She is a single, twentysomething, gun-loving, Christian, Republican writer and blogger, the daughter of a Senator and 2008 Republican presidential nominee. He is a married, forty-year-old, gun-fearing, atheist, Democrat comedian, the son of a lesbian former Social Security employee.Read more...
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She is a single, twentysomething, gun-loving, Christian, Republican writer and blogger, the daughter of a Senator and 2008 Republican presidential nominee. He is a married, forty-year-old, gun-fearing, atheist, Democrat comedian, the son of a lesbian former Social Security employee. Meghan McCain and Michael Ian Black barely know each other. But they are about to change the way politics is discussed in America.Or at least the way politics are discussed in their crappy RV. In "America, You Sexy Bitch," Meghan and Michael embark on a balls-out, cross-country tour starting in California, the heart of liberal America, and ending in the state of Connecticut, the home of blue-blood Wall Street billionaires. Along the way, they visit such cultural touchstones as Graceland and Branson, party in Las Vegas and New Orleans, pretend to be Mormon in Salt Lake City (only for a second), and go to a mosque in Dearborn, Michigan. They tour the nation's capital; they fire semiautomatic weapons. But mostly Meghan McCain and Michael Ian Black talk to each other: about their differences, their similarities, and how American politics has gotten so divided.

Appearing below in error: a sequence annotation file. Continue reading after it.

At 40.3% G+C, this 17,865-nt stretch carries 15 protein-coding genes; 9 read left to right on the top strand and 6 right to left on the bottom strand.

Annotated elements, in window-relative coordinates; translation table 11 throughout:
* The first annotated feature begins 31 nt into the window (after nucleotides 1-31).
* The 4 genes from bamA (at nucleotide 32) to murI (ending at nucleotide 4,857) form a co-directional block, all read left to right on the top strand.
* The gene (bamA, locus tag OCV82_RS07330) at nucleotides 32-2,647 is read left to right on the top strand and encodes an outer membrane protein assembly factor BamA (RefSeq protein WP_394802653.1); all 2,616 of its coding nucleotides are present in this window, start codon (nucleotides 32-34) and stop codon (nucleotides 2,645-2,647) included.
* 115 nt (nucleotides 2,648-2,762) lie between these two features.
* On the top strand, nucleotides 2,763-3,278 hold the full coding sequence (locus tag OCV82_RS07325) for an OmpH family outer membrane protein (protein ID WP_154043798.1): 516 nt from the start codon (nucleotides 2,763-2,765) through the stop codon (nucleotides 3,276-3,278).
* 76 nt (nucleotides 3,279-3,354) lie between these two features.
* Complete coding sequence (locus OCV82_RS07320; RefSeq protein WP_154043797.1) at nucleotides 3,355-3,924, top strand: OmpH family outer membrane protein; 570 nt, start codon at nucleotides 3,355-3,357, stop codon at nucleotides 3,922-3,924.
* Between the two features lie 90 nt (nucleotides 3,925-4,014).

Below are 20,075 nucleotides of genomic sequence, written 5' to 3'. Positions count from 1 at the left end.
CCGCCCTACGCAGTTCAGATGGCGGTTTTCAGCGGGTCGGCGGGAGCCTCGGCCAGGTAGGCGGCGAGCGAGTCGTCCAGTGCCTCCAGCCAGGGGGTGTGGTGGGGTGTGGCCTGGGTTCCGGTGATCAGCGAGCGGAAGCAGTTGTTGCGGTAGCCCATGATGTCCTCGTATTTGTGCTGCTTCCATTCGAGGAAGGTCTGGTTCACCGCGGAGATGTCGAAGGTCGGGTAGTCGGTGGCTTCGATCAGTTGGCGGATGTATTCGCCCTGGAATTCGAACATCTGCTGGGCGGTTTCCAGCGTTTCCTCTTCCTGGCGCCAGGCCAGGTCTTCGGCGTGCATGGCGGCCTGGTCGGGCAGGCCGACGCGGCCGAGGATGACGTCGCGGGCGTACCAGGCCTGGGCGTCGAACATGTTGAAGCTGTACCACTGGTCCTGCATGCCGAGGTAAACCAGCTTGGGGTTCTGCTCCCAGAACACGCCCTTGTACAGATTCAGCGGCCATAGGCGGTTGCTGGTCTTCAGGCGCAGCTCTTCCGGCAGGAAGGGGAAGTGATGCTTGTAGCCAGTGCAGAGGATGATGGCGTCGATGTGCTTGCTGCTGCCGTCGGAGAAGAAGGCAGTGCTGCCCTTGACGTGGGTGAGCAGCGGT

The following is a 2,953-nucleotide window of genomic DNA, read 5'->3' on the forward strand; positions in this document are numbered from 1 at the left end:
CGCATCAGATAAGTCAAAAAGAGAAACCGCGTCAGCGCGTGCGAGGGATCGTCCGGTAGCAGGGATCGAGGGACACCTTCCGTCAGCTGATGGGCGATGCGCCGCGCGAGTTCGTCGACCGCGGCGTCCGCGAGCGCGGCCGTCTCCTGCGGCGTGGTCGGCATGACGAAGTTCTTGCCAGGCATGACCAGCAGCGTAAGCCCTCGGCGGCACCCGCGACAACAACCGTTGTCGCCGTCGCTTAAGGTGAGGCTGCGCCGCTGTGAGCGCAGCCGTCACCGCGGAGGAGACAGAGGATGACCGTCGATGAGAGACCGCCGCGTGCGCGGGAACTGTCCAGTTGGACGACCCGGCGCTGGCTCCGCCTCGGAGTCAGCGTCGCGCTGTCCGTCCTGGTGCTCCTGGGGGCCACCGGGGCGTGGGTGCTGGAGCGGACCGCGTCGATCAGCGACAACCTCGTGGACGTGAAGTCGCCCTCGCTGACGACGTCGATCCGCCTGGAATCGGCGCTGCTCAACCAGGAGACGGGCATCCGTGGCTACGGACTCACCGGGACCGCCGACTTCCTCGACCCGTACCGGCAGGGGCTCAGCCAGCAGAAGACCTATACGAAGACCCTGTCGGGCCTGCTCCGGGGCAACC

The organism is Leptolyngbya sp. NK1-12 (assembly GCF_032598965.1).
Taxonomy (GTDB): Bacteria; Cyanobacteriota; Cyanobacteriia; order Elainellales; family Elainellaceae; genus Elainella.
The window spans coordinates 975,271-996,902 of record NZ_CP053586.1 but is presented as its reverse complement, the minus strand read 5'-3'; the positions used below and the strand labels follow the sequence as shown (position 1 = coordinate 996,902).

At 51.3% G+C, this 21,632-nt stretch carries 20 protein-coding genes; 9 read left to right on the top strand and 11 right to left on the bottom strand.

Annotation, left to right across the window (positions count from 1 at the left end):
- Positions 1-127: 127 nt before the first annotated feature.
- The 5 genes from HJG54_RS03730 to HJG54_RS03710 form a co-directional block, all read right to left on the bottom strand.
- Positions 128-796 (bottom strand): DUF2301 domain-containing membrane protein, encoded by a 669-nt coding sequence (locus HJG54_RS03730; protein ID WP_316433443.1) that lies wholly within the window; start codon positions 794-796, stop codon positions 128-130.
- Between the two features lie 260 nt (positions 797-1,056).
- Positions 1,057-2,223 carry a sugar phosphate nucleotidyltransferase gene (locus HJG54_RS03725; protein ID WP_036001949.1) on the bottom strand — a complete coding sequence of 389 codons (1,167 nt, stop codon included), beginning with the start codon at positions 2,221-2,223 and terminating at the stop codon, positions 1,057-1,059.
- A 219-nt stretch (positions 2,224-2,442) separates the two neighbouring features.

Publishers Weekly® Reviews
- Reviewed in: Publishers Weekly, page .
- Review Date: 2012-05-07
- Reviewer: Staff
In this cross-country tour of America, the authors make odd companions: McCain (Dirty Sexy Politics), the Republican daughter of John McCain, a former Republican presidential candidate, and Black (You’re Not Doing It Right), a Democrat and comedian. In between touring national landmarks and meeting locals, they spar over hot-button issues. Whether they are comparing the highs and lows of the Clinton presidency at his national library in Little Rock, Ark., or discussing race, sex, and the military at Fort Campbell, Ky., the book does an admirable job balancing each party’s perspective and the personal associations the authors bring to the issues. McCain’s own family’s military history and concern over gun control laws contrast nicely with Black’s concerns regarding health care, and help anchor larger issues to individual lives. The narrative is particularly lively when their city visits become outlandish, like an exploration of the American dream as realized by Yakov Smirnoff in Missouri or the sex industry in Las Vegas, Nev., but the book is less overtly funny than expected. As stereotypical party associations and extremism boil down to a genuine concern for the future of America, the result is surprisingly heartfelt. Agent: Robert Guinsler, Sterling Lord Literistic. (July)